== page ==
My first introduction to LuLaRoe came in winter 2016 from a blogger friend that had a side hustle of shilling LuLaRoe. She wanted to sell me some leggings. However, the clothing manufactured by LuLaRoe was not my taste. By fall 2016, I had at least 10 Facebook “Friends” selling the Buttery Soft Legging made by LuLaRoe. At one point, I had been added to 25 different Facebook Groups selling LuLaRoe. Early on I could tell this company was going to hurt the women they claimed to support.
Many of my friends started to wear the leggings, skirts, and shirts sold by LuLaRoe. I reluctantly attended a party as a way to get away from my son for a few hours. Despite my reservations, I purchased a pair of leggings and a skirt. My friend told me the total of the two items. I remember it being close to $70 for the two pieces. I wanted to cancel the purchase. However, I felt obligated to pay for the clothes despite the enormous price tag.
The leggings and the skirt sat in my closet for months. I wore the skirt a handful of times. The material of the skirt was too warm for summer and too cold for winter. After paying $48 for a skirt, I ended up donating it to the Goodwill the following year.
The leggings I purchased at the party seemed cute at the time. However, I blame the purchase on a buzz I had from 2 cocktails I drank at the party. The leggings seemed more appropriate for a 5-year-old girl not a woman in her late 30s, so I tossed them in the trash.
Later in the fall, I got invited to another party. I wanted to fix my wrong, and find a pair of legging that I could wear. Thankfully the rep had a pair that was playful but appropriate for my age. The next day, I was excited to wear them on an outing with my son. I put the leggings on just before we left. By the time I returned home 4 hours later, the leggings had two holes in them.
When I messaged the representative that sold me the leggings, she let me know the leggings can rip due to how they are distressed. However, when I purchased them, she never told me they might tear. She let me know she could exchange them for me. I gave her the ripped leggings, and I never heard from her again.
I paid $25 for a pair of leggings, never got my money back, and I lost a friend.
By this point I was tired of the LuLaRoe madness in my Facebook feed, I posted a link critical of the brand. During this time thousands of customers experienced the same issue I had with the leggings. The leggings were ripping in the legs. Women shared pictures in Facebook groups of the butt ripping out of their leggings after one wear. I wanted to alert my friends to be cautious of the clothing.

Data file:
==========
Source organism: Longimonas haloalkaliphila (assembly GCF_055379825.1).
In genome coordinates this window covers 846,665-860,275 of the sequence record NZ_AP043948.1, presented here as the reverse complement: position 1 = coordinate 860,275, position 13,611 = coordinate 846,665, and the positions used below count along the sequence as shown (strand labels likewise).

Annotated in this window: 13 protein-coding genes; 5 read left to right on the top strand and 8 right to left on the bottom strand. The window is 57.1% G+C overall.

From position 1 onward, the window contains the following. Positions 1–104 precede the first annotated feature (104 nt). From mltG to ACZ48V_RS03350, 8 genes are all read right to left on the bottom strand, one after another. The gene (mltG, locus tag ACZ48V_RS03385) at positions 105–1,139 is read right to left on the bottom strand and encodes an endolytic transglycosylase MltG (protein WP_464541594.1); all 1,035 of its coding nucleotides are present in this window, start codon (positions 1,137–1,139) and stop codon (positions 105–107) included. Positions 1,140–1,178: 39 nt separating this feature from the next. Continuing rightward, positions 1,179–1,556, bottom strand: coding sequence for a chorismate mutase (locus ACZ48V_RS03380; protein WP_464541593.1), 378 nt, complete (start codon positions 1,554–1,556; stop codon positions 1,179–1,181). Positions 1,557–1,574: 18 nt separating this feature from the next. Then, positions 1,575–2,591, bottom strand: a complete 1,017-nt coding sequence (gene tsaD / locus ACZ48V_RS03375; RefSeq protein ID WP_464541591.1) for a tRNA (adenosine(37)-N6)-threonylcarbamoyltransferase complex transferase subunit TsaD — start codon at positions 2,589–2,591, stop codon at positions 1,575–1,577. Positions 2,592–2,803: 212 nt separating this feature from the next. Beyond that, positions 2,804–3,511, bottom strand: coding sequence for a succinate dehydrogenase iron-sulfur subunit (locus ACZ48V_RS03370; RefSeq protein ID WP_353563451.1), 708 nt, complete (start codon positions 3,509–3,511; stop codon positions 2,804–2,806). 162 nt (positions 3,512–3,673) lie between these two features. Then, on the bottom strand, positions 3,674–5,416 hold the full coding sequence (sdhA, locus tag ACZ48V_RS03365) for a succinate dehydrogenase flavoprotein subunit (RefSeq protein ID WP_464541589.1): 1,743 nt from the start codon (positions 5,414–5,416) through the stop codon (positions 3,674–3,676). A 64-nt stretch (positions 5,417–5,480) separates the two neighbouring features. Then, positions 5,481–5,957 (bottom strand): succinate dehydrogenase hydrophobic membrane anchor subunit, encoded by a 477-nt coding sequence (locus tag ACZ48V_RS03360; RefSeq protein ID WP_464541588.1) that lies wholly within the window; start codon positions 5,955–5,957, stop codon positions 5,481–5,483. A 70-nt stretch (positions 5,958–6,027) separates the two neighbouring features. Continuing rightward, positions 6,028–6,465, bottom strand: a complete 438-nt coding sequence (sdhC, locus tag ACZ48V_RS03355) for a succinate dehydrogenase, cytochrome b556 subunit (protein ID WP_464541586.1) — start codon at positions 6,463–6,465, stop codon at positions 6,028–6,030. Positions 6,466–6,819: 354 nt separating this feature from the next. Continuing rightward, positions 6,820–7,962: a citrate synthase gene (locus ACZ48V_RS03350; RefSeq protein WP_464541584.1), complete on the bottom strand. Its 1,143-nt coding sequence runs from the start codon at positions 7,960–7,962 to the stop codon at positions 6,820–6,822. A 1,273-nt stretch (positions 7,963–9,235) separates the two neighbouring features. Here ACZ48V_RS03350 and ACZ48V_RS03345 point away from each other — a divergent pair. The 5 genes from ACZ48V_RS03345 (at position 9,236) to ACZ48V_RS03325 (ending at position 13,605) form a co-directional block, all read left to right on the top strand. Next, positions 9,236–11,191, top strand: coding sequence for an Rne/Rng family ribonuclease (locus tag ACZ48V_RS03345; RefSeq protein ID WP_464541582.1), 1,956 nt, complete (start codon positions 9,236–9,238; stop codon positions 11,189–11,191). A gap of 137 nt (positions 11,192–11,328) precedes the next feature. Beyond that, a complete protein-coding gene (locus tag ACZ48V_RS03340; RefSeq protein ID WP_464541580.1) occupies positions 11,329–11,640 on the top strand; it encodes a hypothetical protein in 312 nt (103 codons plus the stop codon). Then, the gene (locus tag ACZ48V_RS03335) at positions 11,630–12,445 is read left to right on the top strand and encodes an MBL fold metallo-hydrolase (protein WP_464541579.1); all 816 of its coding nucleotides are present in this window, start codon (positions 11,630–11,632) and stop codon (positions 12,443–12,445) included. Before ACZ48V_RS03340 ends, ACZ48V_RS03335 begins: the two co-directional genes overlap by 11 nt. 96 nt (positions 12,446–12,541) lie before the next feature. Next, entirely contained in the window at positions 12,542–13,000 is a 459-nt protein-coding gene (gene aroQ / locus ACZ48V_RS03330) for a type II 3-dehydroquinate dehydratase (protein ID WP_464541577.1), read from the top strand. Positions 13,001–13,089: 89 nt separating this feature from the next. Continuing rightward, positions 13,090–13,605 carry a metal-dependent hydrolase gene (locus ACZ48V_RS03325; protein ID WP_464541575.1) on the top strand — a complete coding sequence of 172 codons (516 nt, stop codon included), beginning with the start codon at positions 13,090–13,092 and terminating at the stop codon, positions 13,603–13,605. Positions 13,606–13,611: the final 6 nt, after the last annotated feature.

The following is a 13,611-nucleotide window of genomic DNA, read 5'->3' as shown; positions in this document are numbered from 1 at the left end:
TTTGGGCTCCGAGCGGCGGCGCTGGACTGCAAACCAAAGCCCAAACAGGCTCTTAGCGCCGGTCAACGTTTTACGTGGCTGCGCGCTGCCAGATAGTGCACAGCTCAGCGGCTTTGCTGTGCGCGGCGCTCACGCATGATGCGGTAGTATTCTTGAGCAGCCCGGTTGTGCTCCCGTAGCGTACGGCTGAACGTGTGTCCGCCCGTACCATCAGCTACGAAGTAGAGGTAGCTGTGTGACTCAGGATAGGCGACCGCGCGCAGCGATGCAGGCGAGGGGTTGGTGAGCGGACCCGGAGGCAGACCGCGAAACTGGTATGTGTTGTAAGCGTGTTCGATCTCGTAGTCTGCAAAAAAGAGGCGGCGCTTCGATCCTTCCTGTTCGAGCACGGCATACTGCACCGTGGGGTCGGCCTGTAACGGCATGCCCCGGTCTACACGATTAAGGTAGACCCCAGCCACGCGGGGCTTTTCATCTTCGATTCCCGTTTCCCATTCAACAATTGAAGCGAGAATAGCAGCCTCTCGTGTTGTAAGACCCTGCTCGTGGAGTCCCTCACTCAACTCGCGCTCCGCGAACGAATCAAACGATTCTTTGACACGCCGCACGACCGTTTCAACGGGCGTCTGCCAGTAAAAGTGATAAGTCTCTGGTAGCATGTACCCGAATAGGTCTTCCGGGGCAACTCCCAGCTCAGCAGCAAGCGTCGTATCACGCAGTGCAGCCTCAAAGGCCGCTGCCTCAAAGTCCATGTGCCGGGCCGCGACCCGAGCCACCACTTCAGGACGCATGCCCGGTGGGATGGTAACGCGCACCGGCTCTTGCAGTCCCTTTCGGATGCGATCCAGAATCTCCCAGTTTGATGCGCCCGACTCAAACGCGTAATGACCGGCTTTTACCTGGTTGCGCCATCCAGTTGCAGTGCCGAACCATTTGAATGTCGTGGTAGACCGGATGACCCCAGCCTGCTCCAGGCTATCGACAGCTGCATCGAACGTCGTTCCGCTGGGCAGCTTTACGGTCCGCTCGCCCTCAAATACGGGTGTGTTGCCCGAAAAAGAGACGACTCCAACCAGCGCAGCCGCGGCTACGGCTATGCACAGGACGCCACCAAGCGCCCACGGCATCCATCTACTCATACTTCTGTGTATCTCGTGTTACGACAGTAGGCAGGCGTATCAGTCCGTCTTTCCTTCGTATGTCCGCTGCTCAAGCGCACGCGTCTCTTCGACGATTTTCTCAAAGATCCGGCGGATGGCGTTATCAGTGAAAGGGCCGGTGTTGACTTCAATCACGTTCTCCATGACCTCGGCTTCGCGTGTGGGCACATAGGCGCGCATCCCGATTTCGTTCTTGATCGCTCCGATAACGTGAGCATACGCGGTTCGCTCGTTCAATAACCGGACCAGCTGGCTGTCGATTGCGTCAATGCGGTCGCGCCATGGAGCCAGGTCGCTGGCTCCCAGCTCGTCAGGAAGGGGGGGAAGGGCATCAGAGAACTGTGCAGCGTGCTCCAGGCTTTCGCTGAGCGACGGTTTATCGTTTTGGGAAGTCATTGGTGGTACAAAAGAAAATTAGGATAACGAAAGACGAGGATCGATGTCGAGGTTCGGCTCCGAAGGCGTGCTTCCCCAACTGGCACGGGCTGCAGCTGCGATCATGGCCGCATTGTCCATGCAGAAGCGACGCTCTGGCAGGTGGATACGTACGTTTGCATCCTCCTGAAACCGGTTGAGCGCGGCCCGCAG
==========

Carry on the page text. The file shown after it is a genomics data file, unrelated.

LuLaRoe sells their brand as “Empowering” for women. Consultants are told they are “Small Business Owners” or “Entrepreneurs.” Because I’m a small business owner, I pointed out that in real small business you control the entire process from start to end.
I tried to explain that joining a company like LLR is no different than every other MLM scam out there. They set pricing, product, and demand reps make monthly purchases to be eligible for commission. Real small business owners can pick their products. They can choose the price of the products they sell. A small business owner can replenish their inventory as they see fit.
When I pointed out to numerous friends they could be involved in a fraudulent Pyramid Scam, they called me anti-women and anti-empowerment. My friends spoke the “corporate speak” from LLR. All their words seemed contrived, crafted, and manufactured by the executives of LLR. Honestly, I told my husband, “My friends are brainwashed.”
After that post, I lost at least 10 Facebook friends and a few friends from my real life. LLR had somehow become a cult. My advocacy against them led to real life shunning.
Fast forward to 2018; my Facebook page isn’t full of LLR leggings. No one has added me to any groups to hawk ugly, poor quality, and expensive clothing. The fad seems to be coming to an end.After writing about the destructiveness of MLM companies earlier this week, I wondered why we don’t hear much from LLR anymore. Well, it turns out it’s because there is a massive class-action lawsuit by both representatives and customers. The Class-Action lawsuit is for a staggering one billion dollars.
When I searched for LLR groups on Facebook, I noticed more groups pop up for Going out of Business than actual sales. It seems there has been a mass exodus of representatives leaving the company. There is a Facebook Group LuLaRoe Defective with more than 55,000 members.
LLR may have started out as a way to empower women, but today it seems more women are unhappy with the business than satisfied. In 2016, I saw the scam they were running. It was hard to ignore my friends losing money. Additionally, my heart broke watching friendships dissolve over defective clothes.
To save others from the heartache I witnessed, I spoke out against them. In turn, I lost friendships that I thought would last a lifetime.
The real impact of predatory companies like LuLaRoe is far more than a financial burden. When relationships and friendships crumble, they have become more than a financial burden to our society. They have become a bacteria or parasite that is ruining our lives.
Nothing is empowering about losing friends, screwing friends over, or losing thousands of dollars.
Stay away from this company and their horrible leggings.